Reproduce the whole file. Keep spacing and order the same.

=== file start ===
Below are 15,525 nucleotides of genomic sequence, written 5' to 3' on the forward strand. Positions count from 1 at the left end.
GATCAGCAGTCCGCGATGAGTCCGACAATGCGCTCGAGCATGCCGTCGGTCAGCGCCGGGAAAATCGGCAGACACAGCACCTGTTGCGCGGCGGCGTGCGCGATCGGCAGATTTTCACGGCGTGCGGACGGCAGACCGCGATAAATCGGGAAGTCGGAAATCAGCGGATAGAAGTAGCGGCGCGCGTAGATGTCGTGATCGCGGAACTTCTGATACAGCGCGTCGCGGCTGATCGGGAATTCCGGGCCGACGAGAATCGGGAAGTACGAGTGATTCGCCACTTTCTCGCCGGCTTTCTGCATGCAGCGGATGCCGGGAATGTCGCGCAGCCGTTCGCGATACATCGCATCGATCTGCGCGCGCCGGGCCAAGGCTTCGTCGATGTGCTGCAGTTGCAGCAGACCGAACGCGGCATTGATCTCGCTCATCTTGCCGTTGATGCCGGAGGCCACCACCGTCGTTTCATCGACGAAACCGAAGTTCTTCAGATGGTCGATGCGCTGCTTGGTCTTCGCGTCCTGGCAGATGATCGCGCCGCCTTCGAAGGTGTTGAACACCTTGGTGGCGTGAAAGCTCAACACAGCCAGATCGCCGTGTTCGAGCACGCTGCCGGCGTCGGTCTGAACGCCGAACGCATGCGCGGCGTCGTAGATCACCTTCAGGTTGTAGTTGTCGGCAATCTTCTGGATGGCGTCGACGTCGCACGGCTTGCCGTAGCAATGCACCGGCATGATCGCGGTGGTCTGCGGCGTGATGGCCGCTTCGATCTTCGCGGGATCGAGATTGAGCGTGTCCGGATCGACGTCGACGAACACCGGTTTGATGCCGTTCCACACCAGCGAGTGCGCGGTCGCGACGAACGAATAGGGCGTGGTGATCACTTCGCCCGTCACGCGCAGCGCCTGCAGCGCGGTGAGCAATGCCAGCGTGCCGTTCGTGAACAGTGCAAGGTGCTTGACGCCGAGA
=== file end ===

Below are 15,525 nucleotides of genomic sequence, written 5' to 3' on the forward strand. Positions count from 1 at the left end.
GATCAGCAGTCCGCGATGAGTCCGACAATGCGCTCGAGCATGCCGTCGGTCAGCGCCGGGAAAATCGGCAGACACAGCACCTGTTGCGCGGCGGCGTGCGCGATCGGCAGATTTTCACGGCGTGCGGACGGCAGACCGCGATAAATCGGGAAGTCGGAAATCAGCGGATAGAAGTAGCGGCGCGCGTAGATGTCGTGATCGCGGAACTTCTGATACAGCGCGTCGCGGCTGATCGGGAATTCCGGGCCGACGAGAATCGGGAAGTACGAGTGATTCGCCACTTTCTCGCCGGCTTTCTGCATGCAGCGGATGCCGGGAATGTCGCGCAGCCGTTCGCGATACATCGCATCGATCTGCGCGCGCCGGGCCAAGGCTTCGTCGATGTGCTGCAGTTGCAGCAGACCGAACGCGGCATTGATCTCGCTCATCTTGCCGTTGATGCCGGAGGCCACCACCGTCGTTTCATCGACGAAACCGAAGTTCTTCAGATGGTCGATGCGCTGCTTGGTCTTCGCGTCCTGGCAGATGATCGCGCCGCCTTCGAAGGTGTTGAACACCTTGGTGGCGTGAAAGCTCAACACAGCCAGATCGCCGTGTTCGAGCACGCTGCCGGCGTCGGTCTGAACGCCGAACGCATGCGCGGCGTCGTAGATCACCTTCAGGTTGTAGTTGTCGGCAATCTTCTGGATGGCGTCGACGTCGCACGGCTTGCCGTAGCAATGCACCGGCATGATCGCGGTGGTCTGCGGCGTGATGGCCGCTTCGATCTTCGCGGGATCGAGATTGAGCGTGTCCGGATCGACGTCGACGAACACCGGTTTGATGCCGTTCCACACCAGCGAGTGCGCGGTCGCGACGAACGAATAGGGCGTGGTGATCACTTCGCCCGTCACGCGCAGCGCCTGCAGCGCGGTGAGCAATGCCAGCGTGCCGTTCGTGAACAGTGCAAGGTGCTTGACGCCGAGA